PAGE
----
Eight Major Health Concerns for Senior Cats

Veterinarian Jeremy Grossbard says the buzzwords for aging pets is “senior at seven.” But you may not notice any changes until years later.

 |  Mar 1st 2012  |   0 Contributions


Your kitty is all grown up, and so are her health needs. Even though she may not have you playing cat-and-mouse as much these days, paying attention to the changing wellness issues at paw is very important.

Health Concerns in Older Cats

Veterinarian Jeremy Grossbard says the buzzwords for aging pets is “senior at seven.” This serves as a recommendation for when to start approaching your cat’s health care from a different perspective, but doesn’t necessarily mean your cat is actually considered a senior. You may not notice any changes until years later.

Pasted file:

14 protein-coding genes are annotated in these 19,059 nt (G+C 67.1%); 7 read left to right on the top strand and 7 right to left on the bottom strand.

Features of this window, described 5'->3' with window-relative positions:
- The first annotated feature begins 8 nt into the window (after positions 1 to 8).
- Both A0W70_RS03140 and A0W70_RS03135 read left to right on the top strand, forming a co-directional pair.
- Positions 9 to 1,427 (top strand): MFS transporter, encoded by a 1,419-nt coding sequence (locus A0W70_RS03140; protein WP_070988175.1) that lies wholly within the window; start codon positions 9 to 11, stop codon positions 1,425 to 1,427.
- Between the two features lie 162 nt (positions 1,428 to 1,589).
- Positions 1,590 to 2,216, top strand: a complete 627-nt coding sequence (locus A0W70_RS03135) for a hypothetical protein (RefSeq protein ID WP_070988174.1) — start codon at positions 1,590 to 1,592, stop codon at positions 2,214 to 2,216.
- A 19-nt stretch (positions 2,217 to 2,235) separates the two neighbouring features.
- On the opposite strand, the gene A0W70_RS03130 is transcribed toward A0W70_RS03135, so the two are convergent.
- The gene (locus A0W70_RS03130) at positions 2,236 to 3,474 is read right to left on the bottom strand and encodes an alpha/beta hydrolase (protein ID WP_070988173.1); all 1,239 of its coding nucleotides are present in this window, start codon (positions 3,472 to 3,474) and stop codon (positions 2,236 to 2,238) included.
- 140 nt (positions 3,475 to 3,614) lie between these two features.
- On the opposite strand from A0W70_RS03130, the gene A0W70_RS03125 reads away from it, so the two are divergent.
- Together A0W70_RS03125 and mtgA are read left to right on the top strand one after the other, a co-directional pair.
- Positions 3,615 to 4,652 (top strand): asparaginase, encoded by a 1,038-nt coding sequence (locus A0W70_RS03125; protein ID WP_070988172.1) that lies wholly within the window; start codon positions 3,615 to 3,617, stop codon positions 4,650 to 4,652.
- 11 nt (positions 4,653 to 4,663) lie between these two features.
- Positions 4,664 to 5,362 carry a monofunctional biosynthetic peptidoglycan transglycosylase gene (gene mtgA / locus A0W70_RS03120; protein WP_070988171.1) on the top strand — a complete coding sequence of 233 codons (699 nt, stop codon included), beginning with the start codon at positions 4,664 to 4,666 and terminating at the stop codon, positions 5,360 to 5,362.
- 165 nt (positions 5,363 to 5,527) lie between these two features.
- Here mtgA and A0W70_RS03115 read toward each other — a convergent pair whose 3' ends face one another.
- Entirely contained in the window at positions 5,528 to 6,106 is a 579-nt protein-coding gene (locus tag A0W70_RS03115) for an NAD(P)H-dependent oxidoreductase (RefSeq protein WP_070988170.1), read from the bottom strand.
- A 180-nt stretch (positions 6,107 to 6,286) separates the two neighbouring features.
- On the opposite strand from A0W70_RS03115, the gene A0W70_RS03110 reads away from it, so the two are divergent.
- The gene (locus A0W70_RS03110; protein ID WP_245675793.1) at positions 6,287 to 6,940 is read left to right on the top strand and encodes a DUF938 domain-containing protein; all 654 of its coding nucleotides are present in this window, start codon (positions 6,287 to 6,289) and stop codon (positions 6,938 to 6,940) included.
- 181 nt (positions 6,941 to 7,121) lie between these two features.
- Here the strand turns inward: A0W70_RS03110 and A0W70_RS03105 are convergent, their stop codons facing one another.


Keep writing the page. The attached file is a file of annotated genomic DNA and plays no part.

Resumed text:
“The most important thing for when pets hit the senior years is getting regular, thorough health exams and baseline bloodwork,” he explains. Bringing your cat to your vet for regular checkups and conversations about your pet’s well-being will help catch potential problems earlier and make preventative health care measures more effective.

Here are some of the most common health issues for senior cats and what you can do to help. It’s important to talk with your vet before acting on any of your concerns, and go in immediately if you notice any sudden or drastic changes in your pet’s health. Words of wisdom from Dr. Grossbard: “Age is not a disease! Just because we’re older, it doesn’t mean that we’re sick.” Your smart cat probably already told you that, though.

Obesity